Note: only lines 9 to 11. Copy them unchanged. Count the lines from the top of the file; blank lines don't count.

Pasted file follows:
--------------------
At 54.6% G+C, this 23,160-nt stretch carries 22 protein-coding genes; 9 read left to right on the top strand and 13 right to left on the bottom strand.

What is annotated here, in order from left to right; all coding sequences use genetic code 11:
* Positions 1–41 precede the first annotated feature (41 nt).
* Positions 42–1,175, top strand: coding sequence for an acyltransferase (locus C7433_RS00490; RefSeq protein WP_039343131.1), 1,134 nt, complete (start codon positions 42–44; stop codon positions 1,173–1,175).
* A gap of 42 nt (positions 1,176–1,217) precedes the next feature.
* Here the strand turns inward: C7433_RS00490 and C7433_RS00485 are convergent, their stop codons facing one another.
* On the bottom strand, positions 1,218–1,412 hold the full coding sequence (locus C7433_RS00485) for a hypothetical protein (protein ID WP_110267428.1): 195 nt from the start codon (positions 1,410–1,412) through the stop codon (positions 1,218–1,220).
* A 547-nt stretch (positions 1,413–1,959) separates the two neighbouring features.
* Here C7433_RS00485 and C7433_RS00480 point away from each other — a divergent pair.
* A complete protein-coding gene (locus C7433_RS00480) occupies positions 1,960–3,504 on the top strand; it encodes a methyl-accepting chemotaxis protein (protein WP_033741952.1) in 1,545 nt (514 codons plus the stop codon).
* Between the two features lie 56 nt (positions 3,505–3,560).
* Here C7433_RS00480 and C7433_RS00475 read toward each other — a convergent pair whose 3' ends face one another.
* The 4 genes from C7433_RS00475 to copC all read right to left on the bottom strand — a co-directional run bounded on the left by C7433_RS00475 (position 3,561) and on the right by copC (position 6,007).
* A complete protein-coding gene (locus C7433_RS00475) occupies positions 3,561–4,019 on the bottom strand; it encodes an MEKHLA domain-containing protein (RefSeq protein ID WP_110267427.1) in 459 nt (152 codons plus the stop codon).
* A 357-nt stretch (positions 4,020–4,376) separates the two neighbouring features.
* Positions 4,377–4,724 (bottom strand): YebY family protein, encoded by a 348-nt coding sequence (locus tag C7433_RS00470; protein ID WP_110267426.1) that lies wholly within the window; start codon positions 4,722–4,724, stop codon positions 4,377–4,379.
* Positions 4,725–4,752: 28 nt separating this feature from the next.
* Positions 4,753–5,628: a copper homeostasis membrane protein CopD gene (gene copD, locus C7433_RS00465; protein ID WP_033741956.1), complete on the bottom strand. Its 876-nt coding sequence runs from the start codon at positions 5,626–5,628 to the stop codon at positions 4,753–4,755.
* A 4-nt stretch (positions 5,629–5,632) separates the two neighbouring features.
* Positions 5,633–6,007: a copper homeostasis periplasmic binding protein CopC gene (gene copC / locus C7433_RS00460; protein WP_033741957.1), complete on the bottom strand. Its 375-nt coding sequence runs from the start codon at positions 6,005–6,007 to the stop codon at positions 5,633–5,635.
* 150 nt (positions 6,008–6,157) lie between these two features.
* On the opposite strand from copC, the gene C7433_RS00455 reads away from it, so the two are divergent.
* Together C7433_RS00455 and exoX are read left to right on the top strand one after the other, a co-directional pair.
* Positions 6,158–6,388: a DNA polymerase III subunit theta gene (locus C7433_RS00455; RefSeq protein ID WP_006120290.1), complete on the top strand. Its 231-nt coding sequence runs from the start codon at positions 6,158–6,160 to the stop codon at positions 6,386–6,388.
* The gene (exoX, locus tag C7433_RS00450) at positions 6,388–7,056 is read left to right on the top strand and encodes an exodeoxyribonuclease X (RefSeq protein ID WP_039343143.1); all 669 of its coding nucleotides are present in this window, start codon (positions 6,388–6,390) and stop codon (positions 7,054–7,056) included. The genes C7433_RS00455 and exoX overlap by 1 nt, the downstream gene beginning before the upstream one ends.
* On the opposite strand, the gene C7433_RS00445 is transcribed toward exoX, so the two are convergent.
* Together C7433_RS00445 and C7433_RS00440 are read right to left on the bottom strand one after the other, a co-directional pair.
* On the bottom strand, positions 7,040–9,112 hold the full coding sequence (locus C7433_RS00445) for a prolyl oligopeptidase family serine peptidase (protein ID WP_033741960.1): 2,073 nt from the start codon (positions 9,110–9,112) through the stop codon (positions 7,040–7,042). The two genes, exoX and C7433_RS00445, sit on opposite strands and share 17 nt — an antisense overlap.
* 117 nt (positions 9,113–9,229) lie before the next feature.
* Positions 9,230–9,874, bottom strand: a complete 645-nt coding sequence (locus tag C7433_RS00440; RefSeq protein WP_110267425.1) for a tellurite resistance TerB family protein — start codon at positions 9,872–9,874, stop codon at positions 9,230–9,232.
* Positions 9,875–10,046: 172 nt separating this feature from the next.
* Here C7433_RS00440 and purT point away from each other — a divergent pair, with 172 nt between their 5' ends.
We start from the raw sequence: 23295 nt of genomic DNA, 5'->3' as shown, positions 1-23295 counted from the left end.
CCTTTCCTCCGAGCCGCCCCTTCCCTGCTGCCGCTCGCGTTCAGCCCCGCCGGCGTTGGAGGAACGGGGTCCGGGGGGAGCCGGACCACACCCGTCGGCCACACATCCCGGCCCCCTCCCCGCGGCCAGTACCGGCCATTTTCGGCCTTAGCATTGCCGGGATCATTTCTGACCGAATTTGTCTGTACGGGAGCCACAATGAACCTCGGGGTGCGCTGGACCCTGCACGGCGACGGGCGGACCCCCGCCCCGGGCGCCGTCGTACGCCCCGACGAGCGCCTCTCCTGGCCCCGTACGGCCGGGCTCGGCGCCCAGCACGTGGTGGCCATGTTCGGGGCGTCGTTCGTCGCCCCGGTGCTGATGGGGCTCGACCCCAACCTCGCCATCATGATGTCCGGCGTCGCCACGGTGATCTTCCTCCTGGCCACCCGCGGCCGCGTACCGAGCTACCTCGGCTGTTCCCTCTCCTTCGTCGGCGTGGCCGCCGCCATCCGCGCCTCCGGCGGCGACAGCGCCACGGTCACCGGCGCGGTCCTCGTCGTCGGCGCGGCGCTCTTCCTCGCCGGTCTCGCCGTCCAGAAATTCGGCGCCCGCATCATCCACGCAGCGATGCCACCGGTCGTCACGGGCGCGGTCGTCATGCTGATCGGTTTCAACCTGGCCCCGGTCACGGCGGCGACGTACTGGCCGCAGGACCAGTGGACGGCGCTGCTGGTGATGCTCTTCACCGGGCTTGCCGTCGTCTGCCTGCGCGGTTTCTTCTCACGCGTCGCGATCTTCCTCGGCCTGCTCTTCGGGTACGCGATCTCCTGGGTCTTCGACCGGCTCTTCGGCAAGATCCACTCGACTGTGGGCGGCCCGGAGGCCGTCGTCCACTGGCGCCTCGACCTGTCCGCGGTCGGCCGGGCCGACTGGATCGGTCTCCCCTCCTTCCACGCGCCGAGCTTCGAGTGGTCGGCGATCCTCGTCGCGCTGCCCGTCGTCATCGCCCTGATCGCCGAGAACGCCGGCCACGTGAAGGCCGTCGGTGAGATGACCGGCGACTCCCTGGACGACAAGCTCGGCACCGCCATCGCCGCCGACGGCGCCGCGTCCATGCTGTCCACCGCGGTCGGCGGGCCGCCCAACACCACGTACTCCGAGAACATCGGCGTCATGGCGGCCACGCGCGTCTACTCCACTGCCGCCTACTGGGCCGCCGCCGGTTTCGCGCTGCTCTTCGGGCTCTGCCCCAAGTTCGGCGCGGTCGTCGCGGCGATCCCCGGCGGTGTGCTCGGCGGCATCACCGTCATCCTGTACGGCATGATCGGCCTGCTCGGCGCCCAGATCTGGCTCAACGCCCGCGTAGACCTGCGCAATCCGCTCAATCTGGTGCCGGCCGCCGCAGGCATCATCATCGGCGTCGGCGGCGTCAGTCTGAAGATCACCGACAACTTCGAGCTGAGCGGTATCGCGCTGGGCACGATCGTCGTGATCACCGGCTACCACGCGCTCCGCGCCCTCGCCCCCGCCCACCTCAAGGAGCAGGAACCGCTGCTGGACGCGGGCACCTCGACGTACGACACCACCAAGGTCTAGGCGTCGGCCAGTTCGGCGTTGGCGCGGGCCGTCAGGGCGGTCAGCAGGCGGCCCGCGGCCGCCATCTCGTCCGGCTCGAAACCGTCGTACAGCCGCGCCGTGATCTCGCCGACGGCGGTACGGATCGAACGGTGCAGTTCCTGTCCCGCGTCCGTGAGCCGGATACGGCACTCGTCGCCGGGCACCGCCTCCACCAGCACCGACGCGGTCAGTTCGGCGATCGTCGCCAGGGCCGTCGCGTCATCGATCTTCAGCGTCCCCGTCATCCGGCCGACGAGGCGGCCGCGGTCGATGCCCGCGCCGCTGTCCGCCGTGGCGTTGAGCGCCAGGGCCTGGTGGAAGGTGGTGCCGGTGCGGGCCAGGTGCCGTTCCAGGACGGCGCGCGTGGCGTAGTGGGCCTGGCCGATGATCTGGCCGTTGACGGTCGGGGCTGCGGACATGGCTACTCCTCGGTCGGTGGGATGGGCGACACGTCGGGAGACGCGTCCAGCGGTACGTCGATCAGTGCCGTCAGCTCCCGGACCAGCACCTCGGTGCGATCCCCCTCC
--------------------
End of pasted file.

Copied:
* Here C7433_RS00485 and C7433_RS00480 point away from each other — a divergent pair.
* A complete protein-coding gene (locus C7433_RS00480) occupies positions 1,960–3,504 on the top strand; it encodes a methyl-accepting chemotaxis protein (protein WP_033741952.1) in 1,545 nt (514 codons plus the stop codon).
* Between the two features lie 56 nt (positions 3,505–3,560).